If you have heard of the term “Stress eating”, then this will probably come as no surprise to you. Many people have discovered that when they are under a lot of emotional stress, they don’t lose their appetite like some, but actually get a bigger appetite and more cravings. Typically, you aren’t actually hungrier, but you feel like you want to eat to help soothe the stress.
What is Stress Eating?
Stress eating and emotional eating are very closely linked. This is when you are feeling down, sad, upset, stressed, or depressed, and you want instant gratification. Stress hormones can actually make you feel like you are hungry because you know eating something will provide short-term relief. This is the same way emotional eating works. You want a quick fix, so you think about how food will help, and then over time, every time you are stressed, you suddenly feel hungry. Except most of the time, it is not true hunger from not eating enough. It is related to your stress levels.
Harvard Health – Harvard University
Increase in Sugar and Junk Food Cravings
There is also a strong correlation between the types of foods you crave when you are stressed. If you are constantly craving sugar, carbs, or fried foods when you are “starving” in between meals, it is probably more from your stress and not actual hunger. Otherwise, eating an apple or salad or healthy dinner would satiate your hunger. When you don’t feel satisfied after eating something healthy, the hunger is more likely from how you feel mentally or emotionally. This can also be true of other foods that are comfort foods for you, even if it’s not necessarily sugar and carbs.
Medical News Today
How to Manage Stress and Hunger
Once you figure out that all your extra hunger is from stress and not from your appetite itself, you know it is time to manage your stress levels. This in turn will help to balance out your appetite and give you more realistic hunger cues.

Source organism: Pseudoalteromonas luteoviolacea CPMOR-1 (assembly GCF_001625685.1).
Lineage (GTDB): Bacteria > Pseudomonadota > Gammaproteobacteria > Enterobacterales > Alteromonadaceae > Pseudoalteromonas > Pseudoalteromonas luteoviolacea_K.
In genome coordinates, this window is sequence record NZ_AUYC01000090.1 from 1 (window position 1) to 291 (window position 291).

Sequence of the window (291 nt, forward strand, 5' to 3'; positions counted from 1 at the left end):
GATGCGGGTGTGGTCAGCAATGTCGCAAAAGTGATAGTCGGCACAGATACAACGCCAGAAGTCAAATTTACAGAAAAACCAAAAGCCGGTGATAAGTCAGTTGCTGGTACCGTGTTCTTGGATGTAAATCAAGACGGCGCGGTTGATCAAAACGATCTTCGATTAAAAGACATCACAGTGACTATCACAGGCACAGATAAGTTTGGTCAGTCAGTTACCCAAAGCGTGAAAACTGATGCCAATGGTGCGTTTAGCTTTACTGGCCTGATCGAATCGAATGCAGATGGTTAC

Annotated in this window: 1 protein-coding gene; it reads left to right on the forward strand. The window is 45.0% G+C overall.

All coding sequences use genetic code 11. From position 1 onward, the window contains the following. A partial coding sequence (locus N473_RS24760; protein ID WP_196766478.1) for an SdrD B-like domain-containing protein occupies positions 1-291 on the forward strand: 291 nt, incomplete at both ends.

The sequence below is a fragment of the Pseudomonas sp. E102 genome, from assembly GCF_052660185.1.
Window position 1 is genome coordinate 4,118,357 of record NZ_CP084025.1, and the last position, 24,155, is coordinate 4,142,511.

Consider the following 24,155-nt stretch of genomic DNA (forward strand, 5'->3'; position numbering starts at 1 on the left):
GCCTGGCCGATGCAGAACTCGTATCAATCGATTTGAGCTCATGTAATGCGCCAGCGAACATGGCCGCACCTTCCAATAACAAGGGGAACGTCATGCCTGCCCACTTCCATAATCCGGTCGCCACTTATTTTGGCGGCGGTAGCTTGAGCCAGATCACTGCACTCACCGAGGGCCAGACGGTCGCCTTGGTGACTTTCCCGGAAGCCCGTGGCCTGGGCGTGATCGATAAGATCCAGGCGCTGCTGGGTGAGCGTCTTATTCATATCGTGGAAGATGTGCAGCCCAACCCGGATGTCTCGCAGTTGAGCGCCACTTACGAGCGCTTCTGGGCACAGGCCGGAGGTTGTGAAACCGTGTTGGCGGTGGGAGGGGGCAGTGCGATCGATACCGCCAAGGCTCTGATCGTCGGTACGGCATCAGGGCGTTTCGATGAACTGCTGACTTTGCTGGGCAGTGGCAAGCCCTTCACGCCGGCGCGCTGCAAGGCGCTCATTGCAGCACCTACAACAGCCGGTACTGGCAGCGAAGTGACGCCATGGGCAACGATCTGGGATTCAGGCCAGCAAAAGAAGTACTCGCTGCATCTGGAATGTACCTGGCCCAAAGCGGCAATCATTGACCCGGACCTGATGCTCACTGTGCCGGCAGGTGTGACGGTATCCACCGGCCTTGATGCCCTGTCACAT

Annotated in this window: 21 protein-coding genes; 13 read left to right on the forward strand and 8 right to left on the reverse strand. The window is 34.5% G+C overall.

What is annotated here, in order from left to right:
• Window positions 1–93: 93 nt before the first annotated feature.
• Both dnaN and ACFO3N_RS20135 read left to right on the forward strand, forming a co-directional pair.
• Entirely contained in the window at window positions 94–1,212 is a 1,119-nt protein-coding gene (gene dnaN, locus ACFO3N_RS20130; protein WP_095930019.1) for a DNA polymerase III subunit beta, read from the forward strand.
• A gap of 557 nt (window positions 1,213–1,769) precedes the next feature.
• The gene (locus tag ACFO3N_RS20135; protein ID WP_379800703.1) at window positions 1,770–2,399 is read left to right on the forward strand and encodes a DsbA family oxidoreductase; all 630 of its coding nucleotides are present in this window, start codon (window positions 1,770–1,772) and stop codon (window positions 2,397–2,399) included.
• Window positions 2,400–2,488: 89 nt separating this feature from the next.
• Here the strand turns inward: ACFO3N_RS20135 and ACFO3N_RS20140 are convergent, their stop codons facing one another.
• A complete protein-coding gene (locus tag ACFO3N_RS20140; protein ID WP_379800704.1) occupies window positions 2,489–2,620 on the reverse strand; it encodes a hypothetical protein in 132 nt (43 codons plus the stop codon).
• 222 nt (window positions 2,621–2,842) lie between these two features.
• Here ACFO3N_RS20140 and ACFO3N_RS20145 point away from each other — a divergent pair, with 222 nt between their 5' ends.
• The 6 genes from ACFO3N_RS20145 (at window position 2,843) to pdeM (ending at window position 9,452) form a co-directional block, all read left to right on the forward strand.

Find the source of your stress first. This can be any combination of things, from financial and works tress, relationship or family stress, or just daily stress from a busy and hectic lifestyle. See if you can switch things up to reduce the main source of your stress. If it’s impossible to avoid, look for ways to relax at the end of the day to reduce some of that stress instead of just continuing to pile it on.
Medical Disclaimer: Holistic Meaning aims to improve the quality of life for people struggling with substance use or mental health disorder with fact-based content about the nature of behavioral health conditions, treatment options, and their related outcomes. The information we provide is not intended to be a substitute for professional medical advice, diagnosis, or treatment. It should not be used in place of the advice of your physician or another qualified healthcare provider.
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